There's No Hepatitis C Vaccine, But You Can Still Prevent Infection

MONDAY, June 12, 2023 (HealthDay News) -- Hepatitis C can ruin your liver, and there's no vaccine to prevent it, but you can take steps to lower your chances of infection.

According to the U.S. Centers for Disease Control and Prevention, over 2 million U.S. adults are infected with hepatitis C. The virus strikes the liver and is one of the leading causes of liver transplantation in the United States. When first exposed to the virus, it can remain undetected and cause harm without the individual knowing they are infected. Hepatitis C can result in liver scarring, cancer and death.

While there are vaccines for hepatitis A and hepatitis B, viruses that also affect the liver, there is no vaccine for hepatitis C. Here, you will find information about how you can protect yourself against this disease.

Is there a vaccine for hepatitis C?

Dr. Stacey Rizza answers this question in an article for the Mayo Clinic: “The hepatitis C virus is more variable than hepatitis A and hepatitis B viruses. Hepatitis C occurs in at least seven genetically distinct forms (genotypes) with multiple subtypes. About 60 subtypes have been identified. Different genotypes cause infections in different parts of the world. A global vaccine would have to protect against all variants of the virus.”

Another issue with developing the vaccine is the ethical costs and concerns with an animal model that would be used to test the vaccine. Those ethical costs are weighed against the fact that there are antiviral medications that can cure hepatitis C for 95% of patients.

Rizza also noted there is an ongoing therapeutic vaccine trial. This vaccine would help people with chronic hepatitis C by bolstering the body's immune response to fight the infection.

Hepatitis C prevention

The hepatitis C virus is transmitted through exposure to blood from an infected person. According to the CDC, this often occurs from sharing needles, syringes or any other equipment used to prepare and inject drugs.

The Veterans Administration recommends taking the following measures to prevent exposure to hepatitis C:

  • Drugs

  • If you use drugs, speak with your provider about treatment to stop using drugs or available harm reduction in your area. If you are unable to stop using drugs:

  • Don’t share any equipment used to prepare or inject drugs, including syringes, needles, filters, water, water containers, cotton or ties

  • Use brand-new or clean needles every time. Do not borrow needles or equipment. Get your needles from a pharmacy or needle exchange program

  • If you must reuse equipment, mark yours for easy identification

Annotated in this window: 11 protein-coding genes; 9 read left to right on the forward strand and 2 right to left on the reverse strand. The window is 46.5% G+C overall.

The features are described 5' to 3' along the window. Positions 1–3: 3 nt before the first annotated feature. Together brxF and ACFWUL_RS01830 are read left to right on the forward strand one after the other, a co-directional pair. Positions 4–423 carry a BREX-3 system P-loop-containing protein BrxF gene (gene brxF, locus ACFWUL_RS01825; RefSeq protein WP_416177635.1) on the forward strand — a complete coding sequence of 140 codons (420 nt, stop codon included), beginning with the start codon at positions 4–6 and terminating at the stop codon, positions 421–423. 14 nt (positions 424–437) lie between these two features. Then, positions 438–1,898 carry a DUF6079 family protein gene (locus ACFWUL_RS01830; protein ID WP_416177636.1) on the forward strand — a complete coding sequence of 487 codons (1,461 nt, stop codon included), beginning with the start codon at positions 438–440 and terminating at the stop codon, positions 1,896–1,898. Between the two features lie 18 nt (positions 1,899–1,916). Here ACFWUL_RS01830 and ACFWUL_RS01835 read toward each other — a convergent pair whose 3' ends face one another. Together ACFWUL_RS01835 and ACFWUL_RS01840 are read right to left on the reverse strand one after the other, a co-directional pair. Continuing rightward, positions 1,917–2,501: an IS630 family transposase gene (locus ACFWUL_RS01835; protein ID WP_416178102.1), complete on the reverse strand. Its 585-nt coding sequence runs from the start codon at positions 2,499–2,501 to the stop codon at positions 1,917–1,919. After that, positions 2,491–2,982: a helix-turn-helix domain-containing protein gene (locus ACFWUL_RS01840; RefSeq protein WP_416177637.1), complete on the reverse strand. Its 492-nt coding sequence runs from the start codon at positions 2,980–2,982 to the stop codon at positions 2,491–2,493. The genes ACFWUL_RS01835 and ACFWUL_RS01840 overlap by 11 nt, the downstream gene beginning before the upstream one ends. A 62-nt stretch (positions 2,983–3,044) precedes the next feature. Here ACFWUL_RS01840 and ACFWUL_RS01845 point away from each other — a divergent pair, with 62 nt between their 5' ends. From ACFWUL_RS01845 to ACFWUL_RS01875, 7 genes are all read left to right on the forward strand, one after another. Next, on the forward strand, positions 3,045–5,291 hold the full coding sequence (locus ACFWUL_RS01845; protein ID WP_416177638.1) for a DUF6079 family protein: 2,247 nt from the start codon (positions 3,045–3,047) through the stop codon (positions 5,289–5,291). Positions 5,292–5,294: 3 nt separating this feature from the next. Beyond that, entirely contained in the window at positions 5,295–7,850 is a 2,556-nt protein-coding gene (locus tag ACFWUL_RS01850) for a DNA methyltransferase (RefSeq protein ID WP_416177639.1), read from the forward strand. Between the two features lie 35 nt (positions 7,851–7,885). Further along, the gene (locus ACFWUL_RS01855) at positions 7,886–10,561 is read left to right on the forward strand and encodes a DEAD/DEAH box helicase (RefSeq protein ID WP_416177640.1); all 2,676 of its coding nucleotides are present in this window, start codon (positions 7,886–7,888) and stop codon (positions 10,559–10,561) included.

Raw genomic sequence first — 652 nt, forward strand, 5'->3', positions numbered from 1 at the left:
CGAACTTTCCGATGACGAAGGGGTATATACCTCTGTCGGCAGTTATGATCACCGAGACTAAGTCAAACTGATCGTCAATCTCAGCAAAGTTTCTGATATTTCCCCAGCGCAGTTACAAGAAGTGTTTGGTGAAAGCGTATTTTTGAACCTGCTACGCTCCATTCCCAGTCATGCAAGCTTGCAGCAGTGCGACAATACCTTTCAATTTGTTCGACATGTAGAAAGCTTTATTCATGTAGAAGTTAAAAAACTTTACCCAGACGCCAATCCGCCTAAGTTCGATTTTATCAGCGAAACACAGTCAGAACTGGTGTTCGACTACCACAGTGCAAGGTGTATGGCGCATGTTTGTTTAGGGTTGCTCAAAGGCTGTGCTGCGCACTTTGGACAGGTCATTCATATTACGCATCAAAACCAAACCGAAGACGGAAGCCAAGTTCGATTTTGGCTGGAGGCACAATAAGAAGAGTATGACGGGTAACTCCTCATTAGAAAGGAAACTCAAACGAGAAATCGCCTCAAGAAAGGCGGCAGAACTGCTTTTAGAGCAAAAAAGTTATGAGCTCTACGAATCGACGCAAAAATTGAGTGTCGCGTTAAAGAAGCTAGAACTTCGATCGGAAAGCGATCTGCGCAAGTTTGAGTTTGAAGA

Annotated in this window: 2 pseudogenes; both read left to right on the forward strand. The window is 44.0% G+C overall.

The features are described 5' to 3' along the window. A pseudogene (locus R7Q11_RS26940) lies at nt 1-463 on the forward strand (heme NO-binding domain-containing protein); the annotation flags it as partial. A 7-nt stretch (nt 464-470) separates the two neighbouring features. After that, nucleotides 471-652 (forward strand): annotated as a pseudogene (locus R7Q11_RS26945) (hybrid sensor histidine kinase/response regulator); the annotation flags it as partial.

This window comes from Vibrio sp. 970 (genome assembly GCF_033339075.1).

• Use an extra sterile syringe for splitting drugs

  • If you must share a syringe, clean it with bleach and sterile water

  • Snorting drugs can cause bleeding inside your nose, do not share snorting straws

  • Smoking drugs from a pipe can expose you to blood from cracks or burns on lips, so do not share a pipe or use your own rubber stem

  • Sex

  • Practice safe sex, use a condom, dental dam or other latex barrier, and avoid rough sex

  • Receptive anal sex is the riskiest behavior for hepatitis C infection

  • Having a sexually transmitted infection places you at greater risk of hepatitis C infection; ensure you are tested and treated, including receiving vaccines for hepatitis A and hepatitis B

  • Tattoos and piercings

  • Only get tattooed or pierced in regulated studios that display certificates from the state they are located

  • Make sure the tattoo artists are licensed

  • Needles and ink pots should be single-use, and artists should wear latex gloves

  • Prison tattoos and piercings or those done by friends place you at a greater risk

If you suspect you may have been exposed or have symptoms of this virus, seek medical care. According to the Mayo Clinic, symptoms include fatigue, nausea, yellowing of the skin, weight loss, confusion, swelling and itchy skin, among others.

The Veterans Administration lists the following free resources:

  • Free, fast, and confidential hepatitis C testing from the CDC

  • Drug treatment centers, or 1-800-662-HELP (4357)

  • Needle exchange programs Note: This list may not contain all community programs. Ask your provider if you need help finding a location close to you

  • Protecting yourself and others when using drugs

  • Instructions for cleaning injection equipment

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